Well, a year has now passed, and we are about 3 months out from our trip. Here's where I've ended up:
Nikon released a new 70-200 f/2.8 that is getting stellar performance reviews, so I took the plunge and bought one a few months ago. I haven't had a whole lot of opportunities to use it yet, but I've been very impressed with what I've seen so far. It will definitely be my primary lens on the gorilla treks. In the bigger picture, I also think that it will nicely compliment my primary wildlife lens, which is the 200-500, so I've at least convinced myself that this is a good long-term investment.
I wish I could have so easily resolved the question of whether I should buy a full-frame camera. We both shoot with the Nikon D7200, and we have a spare D7200 that we use for incidental wide-angle shots and as a back-up should we ever encounter problems. Birds are a frequent and favorite subject, so the extra "reach" we get from a crop sensor camera is a very important consideration for us. I've been able to push the D7200 to ISO 3200 in rainforest settings with decent success fairly consistently (though not always).
With that in mind, I have considered buying a full frame D750. Its controls are almost identical to those of the D7200, so switching between the two would be pretty seamless. The D750 reportedly provides at least a 1-stop improvement in ISO performance over the D7200. Being able to make acceptable photos at ISO 6400 would really open up some opportunities for me.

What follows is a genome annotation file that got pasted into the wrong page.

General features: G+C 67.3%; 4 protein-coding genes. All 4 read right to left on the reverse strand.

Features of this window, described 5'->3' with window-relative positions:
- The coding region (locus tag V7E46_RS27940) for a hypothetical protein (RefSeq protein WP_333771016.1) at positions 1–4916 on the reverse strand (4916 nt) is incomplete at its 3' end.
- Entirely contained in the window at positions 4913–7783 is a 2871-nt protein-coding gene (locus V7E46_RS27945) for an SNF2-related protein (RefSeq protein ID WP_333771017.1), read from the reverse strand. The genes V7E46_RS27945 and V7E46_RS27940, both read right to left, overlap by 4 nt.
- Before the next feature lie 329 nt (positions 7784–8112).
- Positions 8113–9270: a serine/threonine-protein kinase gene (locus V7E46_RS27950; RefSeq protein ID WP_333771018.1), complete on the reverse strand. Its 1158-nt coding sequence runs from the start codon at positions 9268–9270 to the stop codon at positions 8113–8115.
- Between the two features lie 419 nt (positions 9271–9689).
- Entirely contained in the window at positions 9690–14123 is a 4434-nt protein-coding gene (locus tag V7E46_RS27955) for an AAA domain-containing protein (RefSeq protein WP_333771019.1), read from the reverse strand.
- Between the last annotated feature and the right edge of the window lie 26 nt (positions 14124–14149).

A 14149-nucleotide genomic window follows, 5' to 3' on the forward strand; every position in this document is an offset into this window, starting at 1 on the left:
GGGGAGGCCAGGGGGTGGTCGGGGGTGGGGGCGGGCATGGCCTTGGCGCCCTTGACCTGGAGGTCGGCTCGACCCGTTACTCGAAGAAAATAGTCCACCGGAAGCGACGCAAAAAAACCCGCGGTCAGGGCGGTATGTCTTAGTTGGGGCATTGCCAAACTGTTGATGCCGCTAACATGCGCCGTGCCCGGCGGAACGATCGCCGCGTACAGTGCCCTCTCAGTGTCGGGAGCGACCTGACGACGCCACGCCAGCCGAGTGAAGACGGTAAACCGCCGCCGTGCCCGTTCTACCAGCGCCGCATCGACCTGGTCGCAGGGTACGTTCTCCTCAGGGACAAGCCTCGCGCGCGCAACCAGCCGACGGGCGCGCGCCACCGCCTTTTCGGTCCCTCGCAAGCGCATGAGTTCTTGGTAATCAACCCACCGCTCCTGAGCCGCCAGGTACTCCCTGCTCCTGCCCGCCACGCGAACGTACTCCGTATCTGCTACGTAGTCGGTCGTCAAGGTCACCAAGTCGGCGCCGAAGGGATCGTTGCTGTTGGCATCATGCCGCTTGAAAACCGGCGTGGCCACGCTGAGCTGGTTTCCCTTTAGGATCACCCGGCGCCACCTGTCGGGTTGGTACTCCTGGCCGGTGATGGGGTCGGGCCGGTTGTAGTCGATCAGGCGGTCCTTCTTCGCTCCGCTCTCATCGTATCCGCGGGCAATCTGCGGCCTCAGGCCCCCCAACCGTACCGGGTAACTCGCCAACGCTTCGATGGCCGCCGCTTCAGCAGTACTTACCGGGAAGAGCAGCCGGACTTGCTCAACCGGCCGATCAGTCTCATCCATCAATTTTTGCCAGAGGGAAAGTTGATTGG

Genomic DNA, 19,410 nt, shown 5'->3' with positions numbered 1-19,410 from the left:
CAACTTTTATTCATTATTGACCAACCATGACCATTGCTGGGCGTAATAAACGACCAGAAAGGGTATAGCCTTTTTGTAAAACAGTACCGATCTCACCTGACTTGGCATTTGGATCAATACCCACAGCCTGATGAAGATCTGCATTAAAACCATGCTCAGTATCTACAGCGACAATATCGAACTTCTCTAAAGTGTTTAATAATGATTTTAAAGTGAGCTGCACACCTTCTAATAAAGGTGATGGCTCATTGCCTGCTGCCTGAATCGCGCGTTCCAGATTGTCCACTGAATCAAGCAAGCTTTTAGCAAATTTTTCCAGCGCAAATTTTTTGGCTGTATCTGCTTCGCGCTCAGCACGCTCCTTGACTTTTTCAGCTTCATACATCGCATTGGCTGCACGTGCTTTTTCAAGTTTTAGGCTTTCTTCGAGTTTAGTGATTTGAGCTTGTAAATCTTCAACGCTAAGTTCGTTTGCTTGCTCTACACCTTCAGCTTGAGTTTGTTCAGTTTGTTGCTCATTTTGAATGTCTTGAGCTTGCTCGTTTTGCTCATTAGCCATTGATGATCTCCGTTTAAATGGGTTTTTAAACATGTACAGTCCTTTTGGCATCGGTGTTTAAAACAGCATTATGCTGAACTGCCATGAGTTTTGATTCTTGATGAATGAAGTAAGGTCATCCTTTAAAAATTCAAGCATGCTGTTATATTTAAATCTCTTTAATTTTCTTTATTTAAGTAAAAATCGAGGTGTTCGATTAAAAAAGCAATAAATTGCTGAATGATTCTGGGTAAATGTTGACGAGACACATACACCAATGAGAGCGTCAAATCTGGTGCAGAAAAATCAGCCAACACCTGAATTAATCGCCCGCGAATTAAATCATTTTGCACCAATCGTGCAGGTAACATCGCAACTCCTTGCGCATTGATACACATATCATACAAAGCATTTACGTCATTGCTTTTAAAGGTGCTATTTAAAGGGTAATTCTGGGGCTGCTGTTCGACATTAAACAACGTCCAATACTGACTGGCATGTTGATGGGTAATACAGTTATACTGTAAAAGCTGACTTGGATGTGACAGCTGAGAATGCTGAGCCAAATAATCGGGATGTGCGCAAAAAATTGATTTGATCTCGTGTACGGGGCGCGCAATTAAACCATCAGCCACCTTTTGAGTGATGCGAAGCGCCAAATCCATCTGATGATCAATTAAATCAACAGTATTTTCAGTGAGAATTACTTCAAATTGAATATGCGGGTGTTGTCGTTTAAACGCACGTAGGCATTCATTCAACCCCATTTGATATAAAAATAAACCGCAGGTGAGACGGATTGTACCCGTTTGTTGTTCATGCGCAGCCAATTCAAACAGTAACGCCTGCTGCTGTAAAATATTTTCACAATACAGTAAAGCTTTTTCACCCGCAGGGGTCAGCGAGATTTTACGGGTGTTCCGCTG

But therein lies the rub. Just how many opportunities would there be?
The reason I've held off is that I have doubts about how often we'd actually use a full frame camera after this trip concludes. Except on those all-too-infrequent occasions when we are fortunate enough to be riding around in a jeep on safari in Africa, we're on foot, and I don't want to carry a lot of gear.
That means, other than in very unusual situations (like a gorilla trek, and with a porter at that), we're taking our crop sensor cameras on the hike in order to maximize our chances with birds, smaller mammals, and the like. And even when we have been in a jeep on safari, I've rarely lamented having the extra reach we enjoy with the crop sensor.
Still, the noticeably better ISO performance of the D750 tugs at me. While the new f/2.8 lens will certainly be of use to me in low light, J. will still have the 80-400 f/4.5-5.6 (newest version). This nagging voice in the back of my mind keeps telling me it would be great to pair it with a D750. This trip may very well be the only opportunity we ever have to see gorillas in the wild, and it's important to me that our photos be the best that we can reasonably manage. (Emphasis on the word "reasonably").
My brain tells me I shouldn't do it, and that a better long-term plan would be to save the money and apply it some day in the future toward a new generation of DX cameras with improved ISO performance.
We'll see if I have the willpower......
P.S. I did consider renting a D750, but the rental for the duration of our trip would be close to $700. For $1800, I could buy a bread-new one. Sure, that's more money, but at least I'd end up with the camera in my kit.
Edited by Alexander33, 06 April 2017 - 12:36 AM.